The Bernard Field Station (BFS) is one of the most unusual and valuable resources of the Claremont Colleges. An 85-acre area of natural habitat directly across the street from Harvey Mudd College, it functions as an outdoor laboratory for teaching and research. Very few colleges have a field station within easy walking distance of their campus.
The BFS provides food and shelter for over 170 species of birds, 250 species of higher plants, 27 species of mammals, 17 species of reptiles and amphibians, over 700 species of insects, and at least 40 species of lichens. Students and faculty regularly add new species to the lists. One lichen discovered in 2009, Lecanora munzii, was not just new to the BFS but was completely new to science, and the BFS is its type location.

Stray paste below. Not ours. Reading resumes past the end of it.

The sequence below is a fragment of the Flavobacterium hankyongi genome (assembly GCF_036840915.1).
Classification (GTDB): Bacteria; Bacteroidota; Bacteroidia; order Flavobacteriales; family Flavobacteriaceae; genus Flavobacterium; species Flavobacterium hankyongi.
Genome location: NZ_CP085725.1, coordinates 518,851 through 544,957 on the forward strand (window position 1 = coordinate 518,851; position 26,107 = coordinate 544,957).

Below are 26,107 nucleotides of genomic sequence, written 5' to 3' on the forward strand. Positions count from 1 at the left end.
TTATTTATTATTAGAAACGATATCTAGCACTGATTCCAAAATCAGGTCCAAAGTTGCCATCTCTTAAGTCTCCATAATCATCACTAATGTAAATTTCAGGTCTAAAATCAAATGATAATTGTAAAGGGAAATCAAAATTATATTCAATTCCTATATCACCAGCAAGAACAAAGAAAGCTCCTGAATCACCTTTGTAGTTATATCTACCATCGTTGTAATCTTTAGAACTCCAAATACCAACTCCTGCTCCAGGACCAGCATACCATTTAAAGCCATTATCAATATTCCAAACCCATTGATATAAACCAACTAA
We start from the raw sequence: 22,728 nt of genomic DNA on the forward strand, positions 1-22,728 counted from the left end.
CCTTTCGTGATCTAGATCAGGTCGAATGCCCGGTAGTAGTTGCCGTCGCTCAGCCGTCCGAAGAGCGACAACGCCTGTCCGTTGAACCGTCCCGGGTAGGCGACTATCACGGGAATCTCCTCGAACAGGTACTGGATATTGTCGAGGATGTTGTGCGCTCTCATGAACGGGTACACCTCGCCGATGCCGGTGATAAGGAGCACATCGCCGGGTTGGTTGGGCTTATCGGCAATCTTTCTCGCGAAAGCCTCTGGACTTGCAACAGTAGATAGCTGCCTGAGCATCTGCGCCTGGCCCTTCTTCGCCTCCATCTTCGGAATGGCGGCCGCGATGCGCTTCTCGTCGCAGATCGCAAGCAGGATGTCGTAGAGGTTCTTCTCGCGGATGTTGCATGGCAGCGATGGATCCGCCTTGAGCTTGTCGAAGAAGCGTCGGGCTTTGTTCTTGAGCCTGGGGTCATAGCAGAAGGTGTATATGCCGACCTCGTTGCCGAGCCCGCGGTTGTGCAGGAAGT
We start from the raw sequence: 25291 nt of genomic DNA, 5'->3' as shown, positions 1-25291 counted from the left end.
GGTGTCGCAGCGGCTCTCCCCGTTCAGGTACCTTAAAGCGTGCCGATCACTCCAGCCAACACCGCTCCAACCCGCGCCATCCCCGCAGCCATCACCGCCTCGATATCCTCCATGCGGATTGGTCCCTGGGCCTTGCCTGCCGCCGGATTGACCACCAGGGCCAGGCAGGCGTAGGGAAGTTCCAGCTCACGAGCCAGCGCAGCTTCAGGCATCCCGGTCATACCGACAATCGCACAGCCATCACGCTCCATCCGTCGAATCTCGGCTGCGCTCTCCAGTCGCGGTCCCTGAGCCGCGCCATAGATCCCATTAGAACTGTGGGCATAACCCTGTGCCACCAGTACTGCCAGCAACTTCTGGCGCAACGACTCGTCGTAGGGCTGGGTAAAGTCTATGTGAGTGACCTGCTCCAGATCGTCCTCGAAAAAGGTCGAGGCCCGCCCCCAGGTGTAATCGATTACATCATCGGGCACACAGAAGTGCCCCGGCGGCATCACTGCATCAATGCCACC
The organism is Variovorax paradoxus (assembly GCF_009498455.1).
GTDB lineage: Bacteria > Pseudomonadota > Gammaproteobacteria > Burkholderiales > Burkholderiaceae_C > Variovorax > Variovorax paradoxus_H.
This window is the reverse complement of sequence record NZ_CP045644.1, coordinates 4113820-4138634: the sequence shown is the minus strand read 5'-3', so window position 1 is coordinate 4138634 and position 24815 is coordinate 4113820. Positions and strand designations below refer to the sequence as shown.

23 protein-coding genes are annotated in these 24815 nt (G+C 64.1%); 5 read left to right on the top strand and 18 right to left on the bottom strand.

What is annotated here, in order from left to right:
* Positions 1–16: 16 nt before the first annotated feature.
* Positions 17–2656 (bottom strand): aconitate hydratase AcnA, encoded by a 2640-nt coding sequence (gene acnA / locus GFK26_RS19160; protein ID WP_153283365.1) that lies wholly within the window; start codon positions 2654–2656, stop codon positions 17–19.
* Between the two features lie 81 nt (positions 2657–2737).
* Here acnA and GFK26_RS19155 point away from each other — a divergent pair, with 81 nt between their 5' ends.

The Bernard Field Station is an important resource for the 5-C Environmental Analysis Program. One of the required core courses, Science and the Environment (EAP30), includes visits to the BFS. EA students on the Environmental Science tracks have particularly extensive contact with the BFS through Intro Biology courses and others. Students design and carry out experiments centered around the coastal sage scrub and riparian ecosystems there as part of the curriculum.
For more information: The BFS Website